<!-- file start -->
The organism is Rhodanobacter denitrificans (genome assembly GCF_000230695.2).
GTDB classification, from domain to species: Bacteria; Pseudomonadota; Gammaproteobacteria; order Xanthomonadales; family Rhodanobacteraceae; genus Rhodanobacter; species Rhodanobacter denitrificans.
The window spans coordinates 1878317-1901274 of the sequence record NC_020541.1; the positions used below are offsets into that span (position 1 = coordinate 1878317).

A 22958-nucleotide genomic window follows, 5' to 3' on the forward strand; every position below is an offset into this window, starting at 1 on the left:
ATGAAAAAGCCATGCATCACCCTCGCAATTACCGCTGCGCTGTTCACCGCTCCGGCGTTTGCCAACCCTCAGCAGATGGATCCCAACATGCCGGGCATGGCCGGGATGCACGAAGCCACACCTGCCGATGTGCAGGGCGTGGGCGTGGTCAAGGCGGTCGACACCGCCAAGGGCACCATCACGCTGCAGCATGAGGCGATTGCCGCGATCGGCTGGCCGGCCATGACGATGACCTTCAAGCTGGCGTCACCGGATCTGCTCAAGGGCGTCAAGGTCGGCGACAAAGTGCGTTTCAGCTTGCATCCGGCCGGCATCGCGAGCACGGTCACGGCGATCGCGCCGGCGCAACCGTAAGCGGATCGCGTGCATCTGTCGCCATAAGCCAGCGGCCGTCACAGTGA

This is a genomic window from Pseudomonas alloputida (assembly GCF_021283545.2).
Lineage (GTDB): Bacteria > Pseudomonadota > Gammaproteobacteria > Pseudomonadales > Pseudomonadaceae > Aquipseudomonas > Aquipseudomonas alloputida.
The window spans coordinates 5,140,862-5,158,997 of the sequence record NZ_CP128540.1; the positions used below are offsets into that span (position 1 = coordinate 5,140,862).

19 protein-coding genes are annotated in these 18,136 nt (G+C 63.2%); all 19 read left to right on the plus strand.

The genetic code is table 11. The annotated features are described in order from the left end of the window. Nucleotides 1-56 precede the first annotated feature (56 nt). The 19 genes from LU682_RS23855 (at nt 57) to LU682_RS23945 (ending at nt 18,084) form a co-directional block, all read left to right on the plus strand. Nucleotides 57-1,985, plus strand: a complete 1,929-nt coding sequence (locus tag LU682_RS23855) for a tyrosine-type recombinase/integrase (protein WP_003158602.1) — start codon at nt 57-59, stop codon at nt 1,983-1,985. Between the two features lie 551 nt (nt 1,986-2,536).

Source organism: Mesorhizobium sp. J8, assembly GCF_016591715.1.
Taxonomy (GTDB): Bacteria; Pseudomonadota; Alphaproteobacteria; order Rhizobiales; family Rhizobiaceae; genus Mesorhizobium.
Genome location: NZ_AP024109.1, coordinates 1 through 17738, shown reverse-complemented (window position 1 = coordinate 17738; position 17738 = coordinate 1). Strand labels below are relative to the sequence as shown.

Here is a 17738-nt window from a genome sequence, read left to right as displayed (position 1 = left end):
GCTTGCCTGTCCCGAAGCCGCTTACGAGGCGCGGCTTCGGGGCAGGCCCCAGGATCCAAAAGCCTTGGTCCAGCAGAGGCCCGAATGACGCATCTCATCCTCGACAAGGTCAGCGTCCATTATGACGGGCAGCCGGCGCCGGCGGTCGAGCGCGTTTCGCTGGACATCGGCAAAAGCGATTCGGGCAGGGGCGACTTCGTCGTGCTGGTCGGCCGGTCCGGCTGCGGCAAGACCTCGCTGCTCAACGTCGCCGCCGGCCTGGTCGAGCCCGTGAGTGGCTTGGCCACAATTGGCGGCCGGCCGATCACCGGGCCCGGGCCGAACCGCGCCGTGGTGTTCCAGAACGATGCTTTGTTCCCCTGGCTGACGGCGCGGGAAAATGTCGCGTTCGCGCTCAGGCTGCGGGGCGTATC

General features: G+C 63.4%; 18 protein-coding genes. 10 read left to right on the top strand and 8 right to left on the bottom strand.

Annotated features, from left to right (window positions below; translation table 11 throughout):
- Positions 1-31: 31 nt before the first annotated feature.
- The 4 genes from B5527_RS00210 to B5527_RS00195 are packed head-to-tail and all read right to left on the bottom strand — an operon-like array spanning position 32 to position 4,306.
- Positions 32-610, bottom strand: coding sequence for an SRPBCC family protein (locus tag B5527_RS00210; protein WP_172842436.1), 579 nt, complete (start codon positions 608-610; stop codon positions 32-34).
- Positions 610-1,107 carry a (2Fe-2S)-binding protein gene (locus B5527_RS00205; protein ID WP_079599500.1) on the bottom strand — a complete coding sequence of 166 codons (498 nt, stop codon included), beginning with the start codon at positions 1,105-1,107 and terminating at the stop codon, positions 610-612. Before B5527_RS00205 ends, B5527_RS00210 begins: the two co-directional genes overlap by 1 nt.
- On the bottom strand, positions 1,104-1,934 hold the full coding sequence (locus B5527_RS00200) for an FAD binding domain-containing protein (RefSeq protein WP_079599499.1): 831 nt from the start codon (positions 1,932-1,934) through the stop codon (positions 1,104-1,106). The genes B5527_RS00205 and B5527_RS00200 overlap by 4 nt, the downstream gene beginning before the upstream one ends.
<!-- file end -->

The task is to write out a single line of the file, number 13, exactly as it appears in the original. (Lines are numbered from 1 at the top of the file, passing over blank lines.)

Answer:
Genome location: NZ_AP024109.1, coordinates 1 through 17738, shown reverse-complemented (window position 1 = coordinate 17738; position 17738 = coordinate 1). Strand labels below are relative to the sequence as shown.